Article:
State of Jefferson 2021
Despite another challenging year that saw the region facing a major hurricane and new variants of the COVID-19 virus, parish leaders gathered to deliver an overall optimistic view of Jefferson Parish at the annual State of Jefferson address.
Held on November 17, 2021 at the Chateau Golf & Country Club, this year’s panel included Cynthia Lee Sheng, Jefferson Parish President; Scott Walker, Councilman-at-Large for Division B; and Dr. James Gray, Superintendent for Jefferson Parish Schools.
Lee Sheng first took the stand to address ongoing Hurricane Ida recovery efforts in Grand Isle, Lafitte, Grand Point, Barataria and surrounding areas. “Over 3,000 structures [were] completely destroyed or with major damage,” she said. “There was no evidence for some that the structures were ever there. Another 9,000 structures sustained minor damage. 30,000 electricity poles were damaged, according to Entergy, compared to 17,000 during Hurricane Katrina. [There were] 200 water breaks to our water system. All but 4 of our 530 sewer stations [were] completely offline. Eight refineries that supply two-thirds of our state’s refining capacity and gas supply [were] completely out. And 1.4 million cubic yards of debris have been picked up to date.”
But data, as Lee Sheng pointed out, does not include accurate depiction of the human experience, nor does it encompass the breadth of heroism demonstrated by first responders, medical providers or volunteers who came together to provide shelter and necessities to those displaced by the storm.
“We’re so grateful for the many donations that came in, the outpouring of support,” she said. “As you can see it was a tremendous amount of work for first responders, firefighters, police, EMS, medical, our National Guard who’s been a partner with us for the past 20 months, as well as departments in our Jefferson Parish government, our council offices, and countless nonprofit volunteer and church organizations.”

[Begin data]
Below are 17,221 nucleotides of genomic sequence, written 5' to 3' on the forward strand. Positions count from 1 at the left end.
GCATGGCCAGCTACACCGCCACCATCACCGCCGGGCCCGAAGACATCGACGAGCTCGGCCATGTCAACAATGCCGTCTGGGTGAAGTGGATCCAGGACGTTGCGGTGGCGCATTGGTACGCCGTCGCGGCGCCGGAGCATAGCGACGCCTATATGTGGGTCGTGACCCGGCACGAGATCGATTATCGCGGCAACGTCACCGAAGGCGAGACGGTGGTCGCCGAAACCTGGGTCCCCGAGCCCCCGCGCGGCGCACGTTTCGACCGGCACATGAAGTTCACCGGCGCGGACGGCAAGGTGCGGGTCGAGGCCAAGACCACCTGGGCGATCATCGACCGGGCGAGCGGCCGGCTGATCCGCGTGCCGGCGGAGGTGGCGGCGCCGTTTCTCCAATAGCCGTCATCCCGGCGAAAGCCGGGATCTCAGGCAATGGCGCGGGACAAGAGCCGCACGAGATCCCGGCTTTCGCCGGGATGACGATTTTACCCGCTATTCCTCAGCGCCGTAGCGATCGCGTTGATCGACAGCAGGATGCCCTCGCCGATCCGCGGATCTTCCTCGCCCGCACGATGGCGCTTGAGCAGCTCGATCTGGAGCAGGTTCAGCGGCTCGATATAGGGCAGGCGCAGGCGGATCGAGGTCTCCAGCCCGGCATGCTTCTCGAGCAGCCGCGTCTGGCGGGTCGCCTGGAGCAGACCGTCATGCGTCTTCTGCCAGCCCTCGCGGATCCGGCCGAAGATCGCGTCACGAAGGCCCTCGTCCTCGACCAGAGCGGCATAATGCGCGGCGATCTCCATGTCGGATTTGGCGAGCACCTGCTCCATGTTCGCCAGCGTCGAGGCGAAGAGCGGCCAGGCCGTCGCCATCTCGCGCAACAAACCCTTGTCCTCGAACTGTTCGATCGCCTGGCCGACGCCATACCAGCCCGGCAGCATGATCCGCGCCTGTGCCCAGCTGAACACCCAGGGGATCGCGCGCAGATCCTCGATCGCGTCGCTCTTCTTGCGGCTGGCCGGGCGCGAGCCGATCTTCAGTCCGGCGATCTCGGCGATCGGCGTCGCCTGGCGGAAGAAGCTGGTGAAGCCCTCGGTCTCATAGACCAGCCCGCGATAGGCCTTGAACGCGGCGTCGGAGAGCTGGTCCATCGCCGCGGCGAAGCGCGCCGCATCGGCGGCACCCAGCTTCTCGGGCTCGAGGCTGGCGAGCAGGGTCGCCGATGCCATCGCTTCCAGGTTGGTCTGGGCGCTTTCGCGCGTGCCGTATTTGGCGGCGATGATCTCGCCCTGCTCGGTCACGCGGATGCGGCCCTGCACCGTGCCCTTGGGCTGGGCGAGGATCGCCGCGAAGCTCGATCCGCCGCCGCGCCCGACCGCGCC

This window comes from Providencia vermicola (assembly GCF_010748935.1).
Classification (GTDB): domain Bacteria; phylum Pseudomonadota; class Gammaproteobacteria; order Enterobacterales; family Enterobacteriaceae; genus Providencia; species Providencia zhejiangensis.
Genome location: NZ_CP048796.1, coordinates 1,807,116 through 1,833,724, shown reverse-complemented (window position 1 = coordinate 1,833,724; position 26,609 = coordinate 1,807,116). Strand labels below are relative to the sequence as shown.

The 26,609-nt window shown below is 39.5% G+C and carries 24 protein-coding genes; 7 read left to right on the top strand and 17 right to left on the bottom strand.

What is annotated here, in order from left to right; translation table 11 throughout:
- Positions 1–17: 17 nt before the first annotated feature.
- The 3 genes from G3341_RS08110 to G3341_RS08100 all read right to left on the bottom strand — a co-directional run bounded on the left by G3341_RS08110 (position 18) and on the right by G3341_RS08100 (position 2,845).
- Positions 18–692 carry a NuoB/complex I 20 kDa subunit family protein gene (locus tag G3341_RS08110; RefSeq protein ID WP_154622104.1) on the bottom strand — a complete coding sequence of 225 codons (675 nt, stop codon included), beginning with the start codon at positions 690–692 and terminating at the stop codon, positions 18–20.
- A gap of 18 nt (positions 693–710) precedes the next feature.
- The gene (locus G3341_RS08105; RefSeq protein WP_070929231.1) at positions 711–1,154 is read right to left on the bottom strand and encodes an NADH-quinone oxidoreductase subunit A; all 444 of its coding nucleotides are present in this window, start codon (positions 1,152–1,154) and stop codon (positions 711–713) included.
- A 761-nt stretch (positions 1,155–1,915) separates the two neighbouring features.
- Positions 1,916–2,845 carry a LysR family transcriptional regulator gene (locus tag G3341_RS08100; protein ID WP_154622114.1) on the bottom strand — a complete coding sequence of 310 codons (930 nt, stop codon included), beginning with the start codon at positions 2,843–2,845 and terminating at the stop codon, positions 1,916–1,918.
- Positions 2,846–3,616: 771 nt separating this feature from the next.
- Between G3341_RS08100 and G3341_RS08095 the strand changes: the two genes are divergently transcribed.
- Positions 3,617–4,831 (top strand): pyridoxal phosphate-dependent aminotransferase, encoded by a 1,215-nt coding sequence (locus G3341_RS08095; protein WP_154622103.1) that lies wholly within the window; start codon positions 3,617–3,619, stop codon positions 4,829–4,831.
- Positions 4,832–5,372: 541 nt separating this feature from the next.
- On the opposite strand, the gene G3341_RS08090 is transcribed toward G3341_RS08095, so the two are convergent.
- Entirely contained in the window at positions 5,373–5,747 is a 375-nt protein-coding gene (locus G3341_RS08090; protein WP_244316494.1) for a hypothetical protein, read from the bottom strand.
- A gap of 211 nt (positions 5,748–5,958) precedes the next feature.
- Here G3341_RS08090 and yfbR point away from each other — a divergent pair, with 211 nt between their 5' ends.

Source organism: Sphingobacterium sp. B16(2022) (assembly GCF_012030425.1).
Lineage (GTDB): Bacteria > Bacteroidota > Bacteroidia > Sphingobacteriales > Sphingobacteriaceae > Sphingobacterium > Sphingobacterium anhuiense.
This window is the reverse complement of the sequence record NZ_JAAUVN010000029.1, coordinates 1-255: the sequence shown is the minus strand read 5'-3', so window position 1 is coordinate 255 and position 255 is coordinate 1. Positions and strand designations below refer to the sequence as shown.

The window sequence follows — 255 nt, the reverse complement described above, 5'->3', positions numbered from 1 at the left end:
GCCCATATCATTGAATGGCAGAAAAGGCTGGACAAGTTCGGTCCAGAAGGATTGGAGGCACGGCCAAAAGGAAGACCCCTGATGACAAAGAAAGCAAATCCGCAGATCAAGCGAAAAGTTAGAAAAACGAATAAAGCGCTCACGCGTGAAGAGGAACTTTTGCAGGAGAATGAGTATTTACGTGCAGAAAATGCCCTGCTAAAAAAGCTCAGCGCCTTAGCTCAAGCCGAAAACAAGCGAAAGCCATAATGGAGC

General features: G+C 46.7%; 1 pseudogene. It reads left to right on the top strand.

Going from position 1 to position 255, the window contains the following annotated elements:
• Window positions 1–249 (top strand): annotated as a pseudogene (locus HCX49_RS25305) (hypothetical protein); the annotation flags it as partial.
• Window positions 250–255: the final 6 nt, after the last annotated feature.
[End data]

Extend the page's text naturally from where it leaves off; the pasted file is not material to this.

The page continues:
Lee Sheng said that as recovery is ongoing for coastal communities, conversations have also turned to ways to connect those areas with metropolitan Jefferson and Orleans, both to accommodate short-term travel and tourism and to create ease-of-access in situations that demand immediate response. “What if an out-of-towner could take a trip to the Greater New Orleans area, and take a half hour drive to Lafitte, and a half hour boat ride to Grand Isle? These are the conversations that are going on now as we rebuild.”
The Parish President also emphasized the administration’s impressive response to COVID, citing the development of one of the first free testing pilots in the country, mass vaccination events, and targeted outreach for non-English speaking citizens and those living with disabilities. Looking forward, Lee Sheng said both the sewer and water systems will be updated over the next 20 years, with projects estimated at $1.1 billion for water and $1.2 billion for sewer. Local government is also focused on innovation, including a soon-to-launch app that will provide updates on playground events, a mobility assistance program that will allow impaired citizens to communicate with transit operators more efficiently, a cost-saving online tool for the fleet department, specific training opportunities for the fire department and upcoming programming focused on diversity and inclusion.
Next, Scott Walker opened his presentation by saying, “Where there is crisis and where there is uncertainty, there is opportunity.”
“The American Rescue Plan Act will leave us with $84 million to spend in this parish in transformative ways,” Walker said. “Major road projects are happening across the parish. Sales tax revenue is up 17% year to year. This council and administration have, without question, been through more in the past 20 months than any in the history of our parish.”
Walker said that Councilman Dominick Impastato has been leading a task force focused on creative ways to use the American Rescue Plan Act funding to ensure that Jefferson Parish emerges from the pandemic stronger than before; that task force’s findings and recommendations will be reviewed in early 2022. Walker then cycled through brief updates on each district within the parish, highlighting their key accomplishments and initiatives.
In District 1, represented by Marion Edwards, Walker discussed ongoing gas and energy restoration, as well as the recently-opened golf course, nature trail, splash park and dog park. A fishing pier is in the design phase with construction set to start in Spring 2022. The extension of Harvey Boulevard to Peters Road is set for construction in Summer 2022, and improvements to Hector Avenue are underway.
In District 2, represented by Deano Bonano, Hope Haven is being revitalized and, Walker says, “will be a great asset to the Westbank of Jefferson Parish before too long.” Additionally, a fitness and walking track is nearing completion for January 2022.